The wave-CISK model of Raymond incorporating lag effects in the updraft and downdraft is implemented as an initial value problem in physical space. Examples of both midlatitude and tropical squall lines are successfully simulated. Diagnosis of the model shows that condensational heating in the updraft is the primary driving mechanism of a mature squall line, with evaporative cooling and convective momentum transfer playing subsidiary roles. However, an instability involving the displacement of boundary layer air by downdrafts apparently plays an important role in squall line initiation.

A weakness of the model is its inability to predict the direction of squall line propagation relative to the low level wind shear. This is traced to the insensitivity of the convective parameterization to midlevel entrainment. However, unlike strict two-dimensional squall lint models, the parameterization allows cross-stream mass transfer to occur in the context of overall slab symmetry. Such transfer is dynamically important for at least some squall lines.

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David J. Raymond

Abstract

An extension to the Gossard-Munk impedance relation, valid for large-amplitude, dissipative disturbances, is outlined. This new relation yields information on the dissipative properties of a convergence line if the associated wind and pressure perturbations as well as the propagation speed of the line are known. When applied to the gust fronts of squall lines and tradewind showers, it is found that the fractional dissipation rate increases with the non-dimensional amplitude of the disturbance.

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David J. Raymond

Abstract

A new theoretical approach to mountain flow is presented. The boundary value problem of stratified flow over a high ridge of arbitrary shape is solved by an iterative scheme using integral equations. The dynamical effects of boundary layer heating and cooling are also obtained. The shape as well as the size of a ridge is shown to be of importance for the resulting flow. The gross effect of boundary layer heating over the ridge is to dampen the perturbation in the airflow, while cooling has the reverse effect.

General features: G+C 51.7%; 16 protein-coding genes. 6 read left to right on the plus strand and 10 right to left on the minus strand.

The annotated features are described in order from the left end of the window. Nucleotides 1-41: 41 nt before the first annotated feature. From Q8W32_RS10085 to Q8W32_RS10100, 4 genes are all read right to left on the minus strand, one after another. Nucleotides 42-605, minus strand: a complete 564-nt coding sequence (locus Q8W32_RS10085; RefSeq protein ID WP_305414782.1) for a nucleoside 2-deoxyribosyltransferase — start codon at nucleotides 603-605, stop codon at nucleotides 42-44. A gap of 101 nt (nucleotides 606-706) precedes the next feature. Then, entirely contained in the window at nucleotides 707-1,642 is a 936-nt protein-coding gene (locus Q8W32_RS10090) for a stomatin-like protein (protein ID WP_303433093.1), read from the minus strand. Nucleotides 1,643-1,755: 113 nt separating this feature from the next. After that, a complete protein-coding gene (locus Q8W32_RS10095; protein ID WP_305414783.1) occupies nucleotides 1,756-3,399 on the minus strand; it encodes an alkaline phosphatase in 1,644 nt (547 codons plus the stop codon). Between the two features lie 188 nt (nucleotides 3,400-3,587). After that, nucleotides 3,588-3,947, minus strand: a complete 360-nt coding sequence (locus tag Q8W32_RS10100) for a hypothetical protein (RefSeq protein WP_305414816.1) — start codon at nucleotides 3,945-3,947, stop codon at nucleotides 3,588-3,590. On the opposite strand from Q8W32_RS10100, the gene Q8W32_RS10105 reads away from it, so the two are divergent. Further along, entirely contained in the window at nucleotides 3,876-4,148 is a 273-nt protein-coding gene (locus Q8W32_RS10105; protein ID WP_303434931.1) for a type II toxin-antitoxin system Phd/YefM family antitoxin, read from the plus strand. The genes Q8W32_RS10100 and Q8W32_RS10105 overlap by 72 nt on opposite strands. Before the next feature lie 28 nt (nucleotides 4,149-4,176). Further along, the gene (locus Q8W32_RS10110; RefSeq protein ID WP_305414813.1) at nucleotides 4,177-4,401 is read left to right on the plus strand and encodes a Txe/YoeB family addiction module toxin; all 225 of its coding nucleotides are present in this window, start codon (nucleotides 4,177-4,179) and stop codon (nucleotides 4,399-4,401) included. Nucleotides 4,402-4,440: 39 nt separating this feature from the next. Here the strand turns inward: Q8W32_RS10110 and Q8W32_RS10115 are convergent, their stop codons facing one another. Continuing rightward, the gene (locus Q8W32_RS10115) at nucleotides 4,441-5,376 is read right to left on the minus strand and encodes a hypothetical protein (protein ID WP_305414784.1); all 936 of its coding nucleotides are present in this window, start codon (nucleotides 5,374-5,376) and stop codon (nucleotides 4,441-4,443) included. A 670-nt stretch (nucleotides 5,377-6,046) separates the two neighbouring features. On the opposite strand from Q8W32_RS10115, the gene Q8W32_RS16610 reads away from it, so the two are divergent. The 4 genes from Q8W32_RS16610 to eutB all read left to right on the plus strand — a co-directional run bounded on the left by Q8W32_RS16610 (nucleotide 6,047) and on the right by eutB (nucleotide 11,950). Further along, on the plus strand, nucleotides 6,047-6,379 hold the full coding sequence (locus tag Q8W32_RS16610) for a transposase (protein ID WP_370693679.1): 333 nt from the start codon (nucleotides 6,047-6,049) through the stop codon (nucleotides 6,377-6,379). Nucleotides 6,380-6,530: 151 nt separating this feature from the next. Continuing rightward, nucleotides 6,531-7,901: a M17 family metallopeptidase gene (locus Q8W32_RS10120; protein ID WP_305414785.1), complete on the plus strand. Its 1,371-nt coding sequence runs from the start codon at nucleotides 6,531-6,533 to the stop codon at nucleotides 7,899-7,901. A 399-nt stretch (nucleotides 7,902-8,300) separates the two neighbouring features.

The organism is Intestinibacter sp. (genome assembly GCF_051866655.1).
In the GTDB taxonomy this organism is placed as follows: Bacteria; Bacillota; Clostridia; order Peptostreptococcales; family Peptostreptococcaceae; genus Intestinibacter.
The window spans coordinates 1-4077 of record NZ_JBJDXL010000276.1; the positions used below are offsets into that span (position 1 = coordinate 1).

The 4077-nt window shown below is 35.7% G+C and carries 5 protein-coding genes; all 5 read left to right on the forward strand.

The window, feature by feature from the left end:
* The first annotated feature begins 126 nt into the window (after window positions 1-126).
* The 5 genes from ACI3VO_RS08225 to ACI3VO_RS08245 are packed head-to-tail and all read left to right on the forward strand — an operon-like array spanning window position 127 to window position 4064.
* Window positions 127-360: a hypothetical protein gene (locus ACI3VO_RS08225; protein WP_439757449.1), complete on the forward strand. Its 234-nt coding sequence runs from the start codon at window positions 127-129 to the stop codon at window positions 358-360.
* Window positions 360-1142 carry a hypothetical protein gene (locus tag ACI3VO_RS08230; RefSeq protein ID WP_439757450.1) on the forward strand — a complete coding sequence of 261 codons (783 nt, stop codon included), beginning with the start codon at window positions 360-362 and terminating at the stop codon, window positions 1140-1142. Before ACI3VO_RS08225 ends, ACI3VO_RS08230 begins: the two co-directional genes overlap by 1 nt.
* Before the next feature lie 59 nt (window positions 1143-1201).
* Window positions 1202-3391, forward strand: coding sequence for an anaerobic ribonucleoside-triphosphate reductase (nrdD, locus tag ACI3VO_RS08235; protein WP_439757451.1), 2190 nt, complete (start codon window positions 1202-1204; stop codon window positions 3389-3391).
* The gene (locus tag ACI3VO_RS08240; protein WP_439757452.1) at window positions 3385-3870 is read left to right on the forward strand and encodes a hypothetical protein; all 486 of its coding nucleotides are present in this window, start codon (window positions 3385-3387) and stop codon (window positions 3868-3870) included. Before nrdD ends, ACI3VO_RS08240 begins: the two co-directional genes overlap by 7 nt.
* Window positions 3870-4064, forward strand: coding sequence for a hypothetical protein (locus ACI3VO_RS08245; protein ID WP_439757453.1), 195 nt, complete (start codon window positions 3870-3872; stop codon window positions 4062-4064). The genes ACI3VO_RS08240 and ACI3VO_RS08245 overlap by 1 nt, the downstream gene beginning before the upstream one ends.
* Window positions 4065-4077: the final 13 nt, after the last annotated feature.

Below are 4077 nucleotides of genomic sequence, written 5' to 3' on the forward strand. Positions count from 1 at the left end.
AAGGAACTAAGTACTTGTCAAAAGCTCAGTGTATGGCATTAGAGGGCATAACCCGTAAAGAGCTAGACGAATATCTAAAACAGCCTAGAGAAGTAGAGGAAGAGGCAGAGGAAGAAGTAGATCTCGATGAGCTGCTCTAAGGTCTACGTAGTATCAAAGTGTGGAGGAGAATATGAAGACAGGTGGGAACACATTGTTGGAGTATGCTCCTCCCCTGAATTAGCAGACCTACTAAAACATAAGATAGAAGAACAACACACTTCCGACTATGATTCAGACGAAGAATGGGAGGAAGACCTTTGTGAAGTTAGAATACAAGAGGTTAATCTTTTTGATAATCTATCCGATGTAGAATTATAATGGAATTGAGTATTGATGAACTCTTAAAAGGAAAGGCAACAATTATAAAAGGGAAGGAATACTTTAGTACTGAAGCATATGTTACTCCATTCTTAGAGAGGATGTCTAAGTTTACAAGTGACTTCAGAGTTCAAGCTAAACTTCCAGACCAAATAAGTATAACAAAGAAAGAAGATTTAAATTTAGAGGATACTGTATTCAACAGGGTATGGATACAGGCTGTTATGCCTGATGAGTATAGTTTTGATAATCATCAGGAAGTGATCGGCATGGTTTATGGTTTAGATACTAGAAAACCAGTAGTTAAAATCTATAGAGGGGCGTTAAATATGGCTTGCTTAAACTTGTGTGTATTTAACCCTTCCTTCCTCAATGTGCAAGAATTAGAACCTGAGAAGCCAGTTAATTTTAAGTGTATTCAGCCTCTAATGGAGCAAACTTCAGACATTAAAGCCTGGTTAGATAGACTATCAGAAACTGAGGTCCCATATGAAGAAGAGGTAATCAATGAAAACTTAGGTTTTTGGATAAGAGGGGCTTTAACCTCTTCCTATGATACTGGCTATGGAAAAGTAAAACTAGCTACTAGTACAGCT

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David J. Raymond

Abstract

A reformulation of wave-CISK shows that gravity waves generated by the divergence of cumulus mass fluxes am responsible for the forcing of further convection. When downdrafts are included, a new, non-propagating instability arises. This mode has a growth rate much larger than the usual, propagating wave-CISK mode, but requires the downdraft mass flux to exceed a certain critical value. The nonpropagating mode apparently corresponds to air-mass thunderstorms, whereas the propagating mode suggests long-lived convection. The two modes respond very differently to wind shear.

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David J. Raymond

Abstract

The two-scale model (Raymond, 1979) is used to simulate a well-documented Colorado thunderstorm. Good agreement is found with the early and middle stages of the storm life cycle. Intense vertical mixing in the early stages is shown to have a crucial effect on both cloud dynamics and microphysics. In particular, precipitation particles formed at high levels in the storm are rapidly mixed down to low levels against the mean updraft even when sedimentation is suppressed. The termination of this mixing not only enables the simulated storm to develop explosively, but also sets the stage for its eventual demise.

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David J. Raymond

Abstract

It is shown that the low-level southerly jet of the continental United States is susceptible to a dynamic instability similar to symmetric instability and Lilly's (1966) parallel instability. The possible role of this instability in organizing the squall lines of 3 April 1974 is discussed. It is further speculated that the instability was instrumental in producing the widespread tornado outbreak on this date, due to its ability to concentrate low-level vorticity into narrow shear lines.